Kimco Realty Class J (KIM-J): issue price $25.00, recent price $24.62. Credit rating BBB-, Coupon Rate 5.50%. Kimco, a REIT, develops and operates neighborhood and community shopping centers in the U.S. Yield to 7/25/17 call date is 6.2%.

    PartnerRe Series F (PRE-F): issue price $25.00, recent price $25.48. Credit rating BBB, Coupon Rate 5.875%. A major reinsurance provider based in Bermuda, PartnerRe provides property & casualty reinsurance services (insures the insurance companies) in 150 countries. Yield to 3/1/18 call date is 5.2%.

    United States Cellular 7.25% Senior Notes (UZB): issue price $25.00, recent price $25.30.Credit rating NR, Coupon Rate 7.25%. U.S. Cellular (NYSE:USM), majority owned by Telephone & Data Systems (NYSE:TDS), is the fifth largest U.S. cellular company, providing service to more than four million customers in 23 states. Yield to12/18/19 call date is 6.9%.

    Ticker Symbols Vary
    Preferreds' ticker symbols are not standardized. The symbols I've listed can be used on the MSN Money and TDAmeritrade ( websites. When you're ready to buy, enter the issuing company's name using your broker's symbol lookup function. Most sites will respond by displaying all related preferreds in addition to the firm's common stock.

    Apr 01 4:01 PM | Link | Comment!
  • Be Sure To Check Fiscal Fitness

    Regardless of which way the market is heading, you'll always do best holding financially strong stocks that won't need to raise additional cash to fund expansion. Here's why.

    Firms can raise cash either by selling more shares or by borrowing. Selling more shares increases the number of shares out, cutting earnings per share (NYSEARCA:EPS), the number used to value stocks. Adding debt increases operating costs, which also shrinks EPS.

    Here are four quick fiscal fitness checks. You can find the needed data on MSN Money ( as well as many other financial sites.

    To demonstrate the process, I'll check American Airlines (NASDAQ:AAL), Bloomin Brands (NASDAQ:BLMN), Cisco Systems (NASDAQ:CSCO), GoPro (NASDAQ:GPRO), Groupon (NASDAQ:GRPN), Intel (NASDAQ:INTC), JC Penney (NYSE:JCP), Sears Holdings (NASDAQ:SHLD) and Twitter (NYSE:TWTR) to demonstrate the process.

    For each of the four checks, award -1, 0, or +1 points as described below.

    Overall Debt
    The Leverage Ratio is a good overall debt measure. A ratio of one signals no debt and the higher the ratio, the higher the debt. Few firms have zero debt, so consider firms with ratios below 2.5 as low-debt, and ratios above 5.0 as high-debt. Award one point for ratios below 2.5, zero for ratios between 2.5 and 5.0, and subtract one point for ratios above 5.0.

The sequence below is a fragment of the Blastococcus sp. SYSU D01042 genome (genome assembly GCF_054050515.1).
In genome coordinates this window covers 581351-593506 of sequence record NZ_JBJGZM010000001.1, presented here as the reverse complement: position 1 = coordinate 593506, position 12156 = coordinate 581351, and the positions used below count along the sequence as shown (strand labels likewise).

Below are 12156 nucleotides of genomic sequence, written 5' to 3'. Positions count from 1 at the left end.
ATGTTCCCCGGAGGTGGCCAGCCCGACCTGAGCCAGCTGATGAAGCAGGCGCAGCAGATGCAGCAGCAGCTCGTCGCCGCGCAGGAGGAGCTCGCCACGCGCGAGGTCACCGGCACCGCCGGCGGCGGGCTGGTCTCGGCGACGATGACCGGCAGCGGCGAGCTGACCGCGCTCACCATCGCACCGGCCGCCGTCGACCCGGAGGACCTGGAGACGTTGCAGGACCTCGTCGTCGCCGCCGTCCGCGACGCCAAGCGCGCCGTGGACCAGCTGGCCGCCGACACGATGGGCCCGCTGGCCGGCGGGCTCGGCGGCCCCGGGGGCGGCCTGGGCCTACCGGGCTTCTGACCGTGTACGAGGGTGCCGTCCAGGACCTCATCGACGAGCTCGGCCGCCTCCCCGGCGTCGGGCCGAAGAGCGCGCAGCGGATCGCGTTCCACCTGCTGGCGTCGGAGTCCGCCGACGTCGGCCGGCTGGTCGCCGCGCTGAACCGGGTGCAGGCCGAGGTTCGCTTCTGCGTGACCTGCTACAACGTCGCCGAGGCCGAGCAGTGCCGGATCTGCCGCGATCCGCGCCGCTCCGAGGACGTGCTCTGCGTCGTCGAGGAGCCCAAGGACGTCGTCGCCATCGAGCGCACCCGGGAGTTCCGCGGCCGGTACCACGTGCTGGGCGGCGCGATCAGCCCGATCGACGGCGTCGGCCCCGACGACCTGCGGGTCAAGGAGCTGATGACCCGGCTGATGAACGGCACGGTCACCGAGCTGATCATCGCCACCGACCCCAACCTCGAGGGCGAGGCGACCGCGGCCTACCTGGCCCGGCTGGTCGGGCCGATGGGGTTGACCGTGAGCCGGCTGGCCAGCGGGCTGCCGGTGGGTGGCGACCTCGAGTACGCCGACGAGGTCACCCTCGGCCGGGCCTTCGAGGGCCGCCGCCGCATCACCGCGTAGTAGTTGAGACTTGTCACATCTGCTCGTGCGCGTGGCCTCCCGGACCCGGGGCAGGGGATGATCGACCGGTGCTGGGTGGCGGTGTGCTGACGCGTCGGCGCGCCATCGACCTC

Here are the leverage values and point values for the nine stocks: American Airlines 21.7 = -1, Bloomin Brands 5.7 = -1, Cisco Systems 1.8 = 1, GoPro 1.4 =1, Groupon 2.9 =0, Intel 1.7 = 1, JC Penney 4.6 =0, Sears Holdings 126.4 =-1, Twitter 1.5 =1.

    Cash vs. Bills
    Next, determine whether a firm has enough cash in the bank to pay its day-to-day bills. We'll use the Quick Ratio, which compares available cash to current liabilities. Ratios above one signal excess cash, while ratios below one indicate a cash shortage. Score one point for ratios equal to or greater than 1.1, zero for ratios between 0.9 and 1.1, and subtract one for ratios below 0.9.

    American Airlines 0.7 = -1, Bloomin Brands 0.3 = -1, Cisco Systems 3.1 = 1, GoPro 2.3 =1, Groupon 0.9 = 0, Intel 1.2 = 1, JC Penney 0.3 = -1, Sears Holdings 0.1 =-1, Twitter 10.3 =1.

    Obviously, profitable firms are less risky than money losers. We'll check that using profitability gauge Return on Assets (ROA), which compares net income to total assets. Positive values mean positive earnings and vice versa. Score one point for ROAs above 10, zero for positive values below 10.0, and subtract one point for negative ROAs.

    American Airlines 6.7 = 0, Bloomin Brands 4.1 = 0, Cisco Systems 8.5 = 0, GoPro 16.4 =1, Groupon -3.4 = -1, Intel 12.7 =1, JC Penney -5.8 = -1, Sears Holdings -10.6 =-1, Twitter -12.9 =-1.

    Cash Flow
    Sometimes companies appear to be profitable when they actually lost money win terms of cash that flowed through their bank accounts. We can check that using operating cash flow, which is positive when cash flowed in and negative when a firm burned cash. Use the "price/cash flow ratio" and add one point for positive values and subtract one point for negative numbers. The actual values are not relevant

    American Airlines 12.8 = 1, Bloomin Brands 7.7 = 1, Cisco Systems 12.2 = 1, GoPro 50.5 =1, Groupon 6.8 = 1, Intel 7.6 =1, JC Penney -33.3 = -1, Sears Holdings -2.7 =-1, Twitter 344.8 = 1.

    Adding up the fiscal fitness scores, we get: GoPro 4, Intel 4, Cisco Systems 3, Twitter 2, Groupon 0, American Airlines -1, Bloomin Brands -1, JC Penney -3, and Sears Holdings -4.

    Both three and four point positive scores reflect reasonably strong financials, but that doesn't necessarily mean that you'll make money owning a stock. Many other factors come into play. Consider the fiscal fitness score as another tool for your stock analysis toolbox.

    Mar 25 4:53 PM | Link | 1 Comment